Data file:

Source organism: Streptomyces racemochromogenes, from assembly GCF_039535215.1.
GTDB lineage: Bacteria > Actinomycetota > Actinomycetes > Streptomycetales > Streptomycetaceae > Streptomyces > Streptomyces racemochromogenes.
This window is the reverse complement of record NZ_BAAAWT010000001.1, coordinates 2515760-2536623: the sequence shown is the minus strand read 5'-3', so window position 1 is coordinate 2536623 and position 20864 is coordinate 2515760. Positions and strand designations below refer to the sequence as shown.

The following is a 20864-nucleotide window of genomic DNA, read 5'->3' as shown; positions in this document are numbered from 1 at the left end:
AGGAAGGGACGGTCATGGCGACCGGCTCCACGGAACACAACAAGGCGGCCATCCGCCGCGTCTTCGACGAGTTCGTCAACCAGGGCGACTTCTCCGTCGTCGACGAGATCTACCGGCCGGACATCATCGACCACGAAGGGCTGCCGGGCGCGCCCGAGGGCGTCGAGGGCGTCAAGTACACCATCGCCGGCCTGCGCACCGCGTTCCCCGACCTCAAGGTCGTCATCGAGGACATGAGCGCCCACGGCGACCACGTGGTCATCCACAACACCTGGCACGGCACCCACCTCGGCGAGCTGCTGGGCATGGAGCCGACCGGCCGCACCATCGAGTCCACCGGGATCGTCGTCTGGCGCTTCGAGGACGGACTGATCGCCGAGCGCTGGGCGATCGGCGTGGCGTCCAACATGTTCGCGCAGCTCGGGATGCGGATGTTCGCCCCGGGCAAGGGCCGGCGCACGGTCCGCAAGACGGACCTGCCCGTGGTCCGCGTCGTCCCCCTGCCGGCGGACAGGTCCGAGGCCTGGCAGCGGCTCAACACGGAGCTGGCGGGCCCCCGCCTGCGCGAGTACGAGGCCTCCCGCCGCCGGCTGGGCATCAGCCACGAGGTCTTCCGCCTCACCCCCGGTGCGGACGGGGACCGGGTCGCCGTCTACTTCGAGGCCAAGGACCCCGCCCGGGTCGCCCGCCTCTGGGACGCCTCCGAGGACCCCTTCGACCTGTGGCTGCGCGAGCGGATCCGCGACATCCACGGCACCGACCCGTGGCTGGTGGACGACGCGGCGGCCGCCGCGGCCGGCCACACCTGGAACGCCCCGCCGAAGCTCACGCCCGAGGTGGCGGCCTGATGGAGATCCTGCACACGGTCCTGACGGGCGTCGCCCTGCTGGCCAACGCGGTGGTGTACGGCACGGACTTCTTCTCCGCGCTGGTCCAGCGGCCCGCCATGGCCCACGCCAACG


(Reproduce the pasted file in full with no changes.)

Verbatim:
Source organism: Streptomyces racemochromogenes, from assembly GCF_039535215.1.
GTDB lineage: Bacteria > Actinomycetota > Actinomycetes > Streptomycetales > Streptomycetaceae > Streptomyces > Streptomyces racemochromogenes.
This window is the reverse complement of record NZ_BAAAWT010000001.1, coordinates 2515760-2536623: the sequence shown is the minus strand read 5'-3', so window position 1 is coordinate 2536623 and position 20864 is coordinate 2515760. Positions and strand designations below refer to the sequence as shown.

The following is a 20864-nucleotide window of genomic DNA, read 5'->3' as shown; positions in this document are numbered from 1 at the left end:
AGGAAGGGACGGTCATGGCGACCGGCTCCACGGAACACAACAAGGCGGCCATCCGCCGCGTCTTCGACGAGTTCGTCAACCAGGGCGACTTCTCCGTCGTCGACGAGATCTACCGGCCGGACATCATCGACCACGAAGGGCTGCCGGGCGCGCCCGAGGGCGTCGAGGGCGTCAAGTACACCATCGCCGGCCTGCGCACCGCGTTCCCCGACCTCAAGGTCGTCATCGAGGACATGAGCGCCCACGGCGACCACGTGGTCATCCACAACACCTGGCACGGCACCCACCTCGGCGAGCTGCTGGGCATGGAGCCGACCGGCCGCACCATCGAGTCCACCGGGATCGTCGTCTGGCGCTTCGAGGACGGACTGATCGCCGAGCGCTGGGCGATCGGCGTGGCGTCCAACATGTTCGCGCAGCTCGGGATGCGGATGTTCGCCCCGGGCAAGGGCCGGCGCACGGTCCGCAAGACGGACCTGCCCGTGGTCCGCGTCGTCCCCCTGCCGGCGGACAGGTCCGAGGCCTGGCAGCGGCTCAACACGGAGCTGGCGGGCCCCCGCCTGCGCGAGTACGAGGCCTCCCGCCGCCGGCTGGGCATCAGCCACGAGGTCTTCCGCCTCACCCCCGGTGCGGACGGGGACCGGGTCGCCGTCTACTTCGAGGCCAAGGACCCCGCCCGGGTCGCCCGCCTCTGGGACGCCTCCGAGGACCCCTTCGACCTGTGGCTGCGCGAGCGGATCCGCGACATCCACGGCACCGACCCGTGGCTGGTGGACGACGCGGCGGCCGCCGCGGCCGGCCACACCTGGAACGCCCCGCCGAAGCTCACGCCCGAGGTGGCGGCCTGATGGAGATCCTGCACACGGTCCTGACGGGCGTCGCCCTGCTGGCCAACGCGGTGGTGTACGGCACGGACTTCTTCTCCGCGCTGGTCCAGCGGCCCGCCATGGCCCACGCCAACG